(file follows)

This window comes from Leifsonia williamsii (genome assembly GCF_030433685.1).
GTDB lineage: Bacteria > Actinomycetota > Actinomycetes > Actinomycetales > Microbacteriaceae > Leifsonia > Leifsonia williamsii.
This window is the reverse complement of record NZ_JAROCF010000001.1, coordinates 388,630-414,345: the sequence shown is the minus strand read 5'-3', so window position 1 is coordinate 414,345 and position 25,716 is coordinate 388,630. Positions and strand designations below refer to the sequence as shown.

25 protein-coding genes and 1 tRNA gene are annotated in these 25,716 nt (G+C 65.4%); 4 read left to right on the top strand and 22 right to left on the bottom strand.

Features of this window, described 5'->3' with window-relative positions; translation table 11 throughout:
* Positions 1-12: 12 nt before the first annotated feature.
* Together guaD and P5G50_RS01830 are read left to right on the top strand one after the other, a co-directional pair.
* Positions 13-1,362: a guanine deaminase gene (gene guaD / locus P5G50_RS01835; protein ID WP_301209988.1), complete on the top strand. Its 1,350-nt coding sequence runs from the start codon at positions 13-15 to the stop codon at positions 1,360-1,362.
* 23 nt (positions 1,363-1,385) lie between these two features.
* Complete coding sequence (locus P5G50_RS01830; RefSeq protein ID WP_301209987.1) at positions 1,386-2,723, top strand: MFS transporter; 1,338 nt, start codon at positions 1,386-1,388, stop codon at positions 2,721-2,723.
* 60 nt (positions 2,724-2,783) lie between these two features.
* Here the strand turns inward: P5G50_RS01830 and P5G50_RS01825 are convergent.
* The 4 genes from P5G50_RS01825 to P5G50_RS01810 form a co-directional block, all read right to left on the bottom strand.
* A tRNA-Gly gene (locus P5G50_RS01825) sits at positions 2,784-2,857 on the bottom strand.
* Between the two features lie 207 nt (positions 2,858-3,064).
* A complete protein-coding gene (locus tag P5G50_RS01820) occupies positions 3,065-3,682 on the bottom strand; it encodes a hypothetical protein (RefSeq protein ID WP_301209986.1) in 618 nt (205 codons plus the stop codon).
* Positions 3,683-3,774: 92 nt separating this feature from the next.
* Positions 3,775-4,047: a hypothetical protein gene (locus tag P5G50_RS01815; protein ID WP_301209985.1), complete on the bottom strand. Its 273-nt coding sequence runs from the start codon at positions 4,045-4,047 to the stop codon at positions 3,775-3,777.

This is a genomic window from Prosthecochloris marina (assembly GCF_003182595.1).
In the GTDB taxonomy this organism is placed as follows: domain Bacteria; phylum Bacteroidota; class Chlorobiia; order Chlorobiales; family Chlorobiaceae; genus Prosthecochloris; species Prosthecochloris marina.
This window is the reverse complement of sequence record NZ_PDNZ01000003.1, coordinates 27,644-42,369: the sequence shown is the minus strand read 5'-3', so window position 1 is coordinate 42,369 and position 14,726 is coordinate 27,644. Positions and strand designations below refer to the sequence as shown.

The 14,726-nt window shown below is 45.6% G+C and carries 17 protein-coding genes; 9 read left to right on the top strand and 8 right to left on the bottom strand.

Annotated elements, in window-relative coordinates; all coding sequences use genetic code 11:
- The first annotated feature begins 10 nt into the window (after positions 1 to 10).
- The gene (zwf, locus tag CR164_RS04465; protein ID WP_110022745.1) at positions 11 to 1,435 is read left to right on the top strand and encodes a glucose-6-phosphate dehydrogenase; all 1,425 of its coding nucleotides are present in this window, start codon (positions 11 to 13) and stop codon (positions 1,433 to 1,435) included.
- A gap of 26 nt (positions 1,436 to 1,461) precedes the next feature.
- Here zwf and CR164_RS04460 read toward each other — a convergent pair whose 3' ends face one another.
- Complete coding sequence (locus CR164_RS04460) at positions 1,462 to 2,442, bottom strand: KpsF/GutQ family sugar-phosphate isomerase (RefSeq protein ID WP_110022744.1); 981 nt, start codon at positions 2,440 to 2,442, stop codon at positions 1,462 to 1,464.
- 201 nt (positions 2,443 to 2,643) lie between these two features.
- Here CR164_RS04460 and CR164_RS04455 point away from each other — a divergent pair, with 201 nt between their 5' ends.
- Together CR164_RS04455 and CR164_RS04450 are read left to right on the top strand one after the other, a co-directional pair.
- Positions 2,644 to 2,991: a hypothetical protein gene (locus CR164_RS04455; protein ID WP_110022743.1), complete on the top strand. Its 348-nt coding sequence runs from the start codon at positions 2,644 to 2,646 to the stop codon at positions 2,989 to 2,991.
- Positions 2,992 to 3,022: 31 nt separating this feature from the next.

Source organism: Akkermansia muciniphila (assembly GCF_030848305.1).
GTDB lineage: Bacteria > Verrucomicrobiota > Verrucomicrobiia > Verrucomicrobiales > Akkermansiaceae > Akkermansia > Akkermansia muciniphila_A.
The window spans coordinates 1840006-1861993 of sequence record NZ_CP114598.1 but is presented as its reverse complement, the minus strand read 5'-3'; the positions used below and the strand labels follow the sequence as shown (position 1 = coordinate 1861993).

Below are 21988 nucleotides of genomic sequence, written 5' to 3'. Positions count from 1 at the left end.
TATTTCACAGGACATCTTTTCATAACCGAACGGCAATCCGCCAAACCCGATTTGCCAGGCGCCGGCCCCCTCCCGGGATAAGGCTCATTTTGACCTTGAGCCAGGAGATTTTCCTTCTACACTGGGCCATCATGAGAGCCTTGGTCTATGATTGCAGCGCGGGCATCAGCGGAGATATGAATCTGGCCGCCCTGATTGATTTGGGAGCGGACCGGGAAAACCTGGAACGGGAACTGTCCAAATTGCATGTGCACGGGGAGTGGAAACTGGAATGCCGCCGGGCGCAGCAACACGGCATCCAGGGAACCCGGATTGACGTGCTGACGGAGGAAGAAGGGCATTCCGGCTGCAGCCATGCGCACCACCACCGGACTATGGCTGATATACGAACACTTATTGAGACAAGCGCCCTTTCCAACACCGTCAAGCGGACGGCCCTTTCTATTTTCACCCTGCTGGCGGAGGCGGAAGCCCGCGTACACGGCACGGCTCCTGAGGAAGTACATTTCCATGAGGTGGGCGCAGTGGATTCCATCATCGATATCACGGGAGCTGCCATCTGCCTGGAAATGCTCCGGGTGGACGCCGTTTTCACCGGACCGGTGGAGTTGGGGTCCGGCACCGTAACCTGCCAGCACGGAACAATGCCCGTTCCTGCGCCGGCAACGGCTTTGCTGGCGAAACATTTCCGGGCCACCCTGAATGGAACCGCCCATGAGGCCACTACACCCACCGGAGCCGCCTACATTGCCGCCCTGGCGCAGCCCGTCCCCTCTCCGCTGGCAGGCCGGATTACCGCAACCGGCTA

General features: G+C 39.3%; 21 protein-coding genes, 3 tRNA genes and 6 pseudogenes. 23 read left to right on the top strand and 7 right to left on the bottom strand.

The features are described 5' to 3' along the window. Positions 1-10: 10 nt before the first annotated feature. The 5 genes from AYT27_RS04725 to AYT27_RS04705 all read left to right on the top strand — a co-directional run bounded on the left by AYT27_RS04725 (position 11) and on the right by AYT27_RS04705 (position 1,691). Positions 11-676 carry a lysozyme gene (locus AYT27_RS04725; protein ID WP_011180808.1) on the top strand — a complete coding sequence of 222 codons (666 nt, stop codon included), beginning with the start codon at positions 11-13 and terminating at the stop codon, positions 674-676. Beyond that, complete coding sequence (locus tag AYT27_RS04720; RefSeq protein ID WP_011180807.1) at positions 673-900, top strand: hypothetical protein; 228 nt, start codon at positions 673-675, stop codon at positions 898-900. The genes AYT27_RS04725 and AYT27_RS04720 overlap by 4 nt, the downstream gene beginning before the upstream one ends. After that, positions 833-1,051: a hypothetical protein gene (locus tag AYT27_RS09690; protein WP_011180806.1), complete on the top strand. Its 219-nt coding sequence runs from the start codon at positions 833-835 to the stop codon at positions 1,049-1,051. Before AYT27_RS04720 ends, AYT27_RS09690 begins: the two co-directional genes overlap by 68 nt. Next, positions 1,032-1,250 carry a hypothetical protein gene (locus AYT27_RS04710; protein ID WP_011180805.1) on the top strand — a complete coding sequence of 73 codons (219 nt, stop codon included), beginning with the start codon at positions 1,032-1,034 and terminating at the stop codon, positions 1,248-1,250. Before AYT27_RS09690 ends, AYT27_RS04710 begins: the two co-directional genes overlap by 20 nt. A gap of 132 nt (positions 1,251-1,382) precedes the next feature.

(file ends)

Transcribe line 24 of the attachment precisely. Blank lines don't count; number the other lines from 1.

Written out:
- The first annotated feature begins 10 nt into the window (after positions 1 to 10).